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It is somewhat difficult to understand how exactly these horizontal carburetors function, as the mainjet is dead center of the mixing chamber, so if the float level is bellow it, to me it might starve of fuel, whereas if the level is up with the hole in the jet, then what stops fuel continuously flowing through it and ultimately straight down the inlet port and flood the cylinder. My thoughts are that the float level should be somewhere near the center of the jet , but with the carb body slightly tilted so the bowl end is down just a touch......Enough to not let fuel run, but simply rely on the suction from the main venturi to draw fuel from. I set the front carb up in this way this afternoon, and the bike started and ran well. Whilst I had the jet block out I also ran a number 76 drill through the idle circuit passageway just to be sure of good fuel delivery at low engine speed like I do on all the new Shadow carb's and this makes the low speed tuning much better. I also did this to the rear carb as well, and checked the float level in the normal way with a fitting in the banjo bolt and a piece of clear tube. The level for the rear carb is tricky too as the rear one angles slightly upward, so the level needs to be about 3 mm bellow the center top of the large lower brass cap nut, or else fuel will dribble from the small hole where the locator peg for the jet block locates. Sorry for all this useless dribble..................
 

Marcus Bowden

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Twice on Route 66 I had engine fill with fuel ! I had been fiddling with bowl heights as unbeknown to me the left hand fuel tap was being blocked with a sludge like substance (new tank rust free) ? the last time was at John Hugel's last day run into Santa Monica high speed all the way (Bill Easter was waiting) never faltered once. But I also never understood the front carb set up but Jeff Smith did a very comprehensive explanation of it when he was section organizer of Aldashot and was building up a twin at the time. If it floods the carb is in a down draft position with inlet valve open bingo. Checki the plug first time round Harvey was holding the plug to check spark and fuel gushed out of the plug hole !!!! good job the spark wasn't there.
Havey was very pleased too.
bananaman
 

greg brillus

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Thanks for your response Marcus, I was wondering when you'd chime in. Ok my thoughts are that if the float level is correct, the fuel level is actually bellow the center of the main jet and after discussions with Neal, we both conclude that the fuel is actually sucked into the mainjet from the engine. If you tickle the carb's fuel bowl it will easily start to flow additional fuel which will poor down the intake and flood the front cylinder. I feel that it is probably best to have the float level per standard, assuming the groove in the needle is right, and have the body of the carb tilted so the bowl end is down slightly. Because the slot in the carb body that locates the jet block is on the top side, then fuel should not run out of there, provided the lower cap gasket is in good condition and seals correctly. I have had Rodney's bike running several times and ridden around the block, but it has a low speed hunting of the engine and vibrates quite badly running more like a 500 single. I feel it is ignition related, still looking into it at this stage remember that they are running the Powerdynamo units on these bikes.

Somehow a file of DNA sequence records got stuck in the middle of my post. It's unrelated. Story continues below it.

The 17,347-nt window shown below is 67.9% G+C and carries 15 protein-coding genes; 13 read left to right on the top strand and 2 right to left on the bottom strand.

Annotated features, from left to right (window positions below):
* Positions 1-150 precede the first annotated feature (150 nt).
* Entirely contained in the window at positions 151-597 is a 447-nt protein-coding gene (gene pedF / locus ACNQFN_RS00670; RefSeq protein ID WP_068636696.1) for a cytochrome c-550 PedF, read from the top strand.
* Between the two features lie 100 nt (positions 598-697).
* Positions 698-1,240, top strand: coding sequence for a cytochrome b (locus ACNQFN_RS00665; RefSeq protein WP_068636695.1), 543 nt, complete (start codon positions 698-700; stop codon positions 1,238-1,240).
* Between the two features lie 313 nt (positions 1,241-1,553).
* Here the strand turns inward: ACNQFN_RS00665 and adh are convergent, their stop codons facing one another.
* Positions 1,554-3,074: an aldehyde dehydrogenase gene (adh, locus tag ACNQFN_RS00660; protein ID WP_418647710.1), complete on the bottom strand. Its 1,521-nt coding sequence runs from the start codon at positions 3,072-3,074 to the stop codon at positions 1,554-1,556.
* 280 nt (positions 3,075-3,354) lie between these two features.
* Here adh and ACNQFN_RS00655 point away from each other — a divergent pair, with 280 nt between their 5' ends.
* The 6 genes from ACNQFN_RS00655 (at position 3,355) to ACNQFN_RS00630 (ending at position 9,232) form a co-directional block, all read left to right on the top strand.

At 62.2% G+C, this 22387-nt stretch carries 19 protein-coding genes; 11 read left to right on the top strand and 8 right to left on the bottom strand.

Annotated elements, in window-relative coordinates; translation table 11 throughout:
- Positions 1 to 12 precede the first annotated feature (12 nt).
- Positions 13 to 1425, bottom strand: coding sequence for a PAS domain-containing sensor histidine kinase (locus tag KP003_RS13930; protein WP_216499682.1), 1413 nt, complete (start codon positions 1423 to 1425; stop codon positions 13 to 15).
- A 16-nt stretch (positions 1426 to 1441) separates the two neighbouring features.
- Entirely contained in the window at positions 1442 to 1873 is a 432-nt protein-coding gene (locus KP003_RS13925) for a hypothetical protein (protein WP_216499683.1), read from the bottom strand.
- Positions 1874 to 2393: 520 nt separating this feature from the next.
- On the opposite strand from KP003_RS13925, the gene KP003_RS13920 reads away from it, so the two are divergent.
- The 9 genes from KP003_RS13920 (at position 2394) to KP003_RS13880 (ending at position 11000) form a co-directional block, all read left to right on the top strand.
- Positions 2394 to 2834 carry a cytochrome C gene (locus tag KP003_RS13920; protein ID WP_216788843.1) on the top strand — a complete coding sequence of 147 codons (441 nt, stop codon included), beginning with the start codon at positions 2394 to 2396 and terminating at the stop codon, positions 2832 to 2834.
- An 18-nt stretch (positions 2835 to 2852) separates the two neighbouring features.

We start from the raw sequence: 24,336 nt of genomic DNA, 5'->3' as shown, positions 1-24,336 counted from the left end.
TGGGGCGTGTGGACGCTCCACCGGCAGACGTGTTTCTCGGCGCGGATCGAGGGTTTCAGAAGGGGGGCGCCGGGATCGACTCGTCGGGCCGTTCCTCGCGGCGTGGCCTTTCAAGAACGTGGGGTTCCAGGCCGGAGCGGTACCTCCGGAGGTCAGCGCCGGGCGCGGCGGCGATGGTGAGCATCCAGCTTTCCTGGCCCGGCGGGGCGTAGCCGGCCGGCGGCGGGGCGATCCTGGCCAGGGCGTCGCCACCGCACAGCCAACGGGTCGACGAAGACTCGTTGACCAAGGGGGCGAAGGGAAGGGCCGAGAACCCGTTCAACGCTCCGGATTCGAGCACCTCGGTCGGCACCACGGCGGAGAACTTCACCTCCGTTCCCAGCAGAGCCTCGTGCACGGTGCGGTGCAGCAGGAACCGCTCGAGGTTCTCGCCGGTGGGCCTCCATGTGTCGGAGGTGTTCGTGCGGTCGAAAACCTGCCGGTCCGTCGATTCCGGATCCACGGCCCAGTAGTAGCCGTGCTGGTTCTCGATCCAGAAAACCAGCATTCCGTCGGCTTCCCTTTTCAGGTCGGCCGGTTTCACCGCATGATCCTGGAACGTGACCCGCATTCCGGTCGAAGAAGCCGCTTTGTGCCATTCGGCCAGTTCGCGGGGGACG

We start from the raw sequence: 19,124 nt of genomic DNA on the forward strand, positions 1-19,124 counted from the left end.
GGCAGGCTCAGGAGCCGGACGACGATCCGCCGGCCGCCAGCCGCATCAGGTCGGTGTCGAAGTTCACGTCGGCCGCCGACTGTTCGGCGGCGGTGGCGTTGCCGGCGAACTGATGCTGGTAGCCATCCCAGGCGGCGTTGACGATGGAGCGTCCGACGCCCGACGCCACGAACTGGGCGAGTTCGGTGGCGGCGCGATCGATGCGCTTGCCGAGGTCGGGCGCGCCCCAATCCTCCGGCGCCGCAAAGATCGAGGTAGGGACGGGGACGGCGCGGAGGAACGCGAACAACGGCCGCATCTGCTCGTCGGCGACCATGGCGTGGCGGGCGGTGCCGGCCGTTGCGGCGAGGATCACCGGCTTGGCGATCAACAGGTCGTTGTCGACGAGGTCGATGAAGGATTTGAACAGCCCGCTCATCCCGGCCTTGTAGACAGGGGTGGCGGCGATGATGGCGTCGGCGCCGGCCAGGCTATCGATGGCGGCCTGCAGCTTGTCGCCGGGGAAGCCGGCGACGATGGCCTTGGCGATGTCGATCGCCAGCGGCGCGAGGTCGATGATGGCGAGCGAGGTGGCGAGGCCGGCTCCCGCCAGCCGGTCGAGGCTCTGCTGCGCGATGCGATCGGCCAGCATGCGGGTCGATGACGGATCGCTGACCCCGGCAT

Marcus Bowden

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Neal & Rodney had starting problems on the Tassie Tour back in March. I rode Rodney's and it felt new (which it is) and it went well, their ignitions did give problems. Now going back to the carb set ups, the slot in the body for the jet block to locate, mine has the air screw & throttle stop on top and I've fitted them with wire extended wing nuts so they can be tweeked at the L.H. side of the fuel tank. My bother Harvey's is underneath. As I wasn't sure and use to instrumentation I turned up 1/4"BSF banjo bolts and banjo with clear plastic tube and cable tied them to the side of the float bowl, also the front tickler is bloody awkward to get at so made with some springy s/s sheet an "L" bracket inverting it upside down, 1/4" hole so the bowl top pinch screw at one end then a hole to fit over the 1/4" Whit hexagon kinking it up so it clears the tickler and the upside down "L" side is hanging down the bowl, easy to find the bowl with gloved hand and squeeze it. The only thing I worry about is the air passing over the tops of the plastic tubes and wicking out my fuel but as I'm getting 150 plus miles to a tank and Harvey only 120 tops I'm not going to worry about it just yet. But it is nice to see the levels.
 
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Marcus Bowden

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DIDN'T READ RIGHT THE BANJO BOLTS WERE SCREWED INTO THE BOTTOM OF THE BOWL WHERE THEY ARE DRILLED INTO THE BOWL THEN THE SCREW TO BLANK IT OFF. SORRY.
bananaman
 

greg brillus

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It would seem that the level for the front carb is at the base of the large banjo hole in the float chamber itself, or just above, but certainly not near the center. It is a very odd arrangement from the usual carb/float set up. The ignition has been revised so it now works more like coil ignition to help with the hard staring, with a switchable advance and needs an on/off switch.
 

kettlrj

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Hi Greg.
In a normal vertical carb, the fuel is drawn through the main jet by the vacuum created by the choke. If you set the fuel height of your horizontal carb at just below the main jet, then the vacuum will pull fuel up to the jet because the jet is in a sealed chamber and nature hates a vacuum. There have been many bikes fitted with horizontal carbs including Rollie Frees bathing suit Rapide so they do work. So set the level below I the jet which will prevent fuel running into the cylinder.
Good luck.
Richard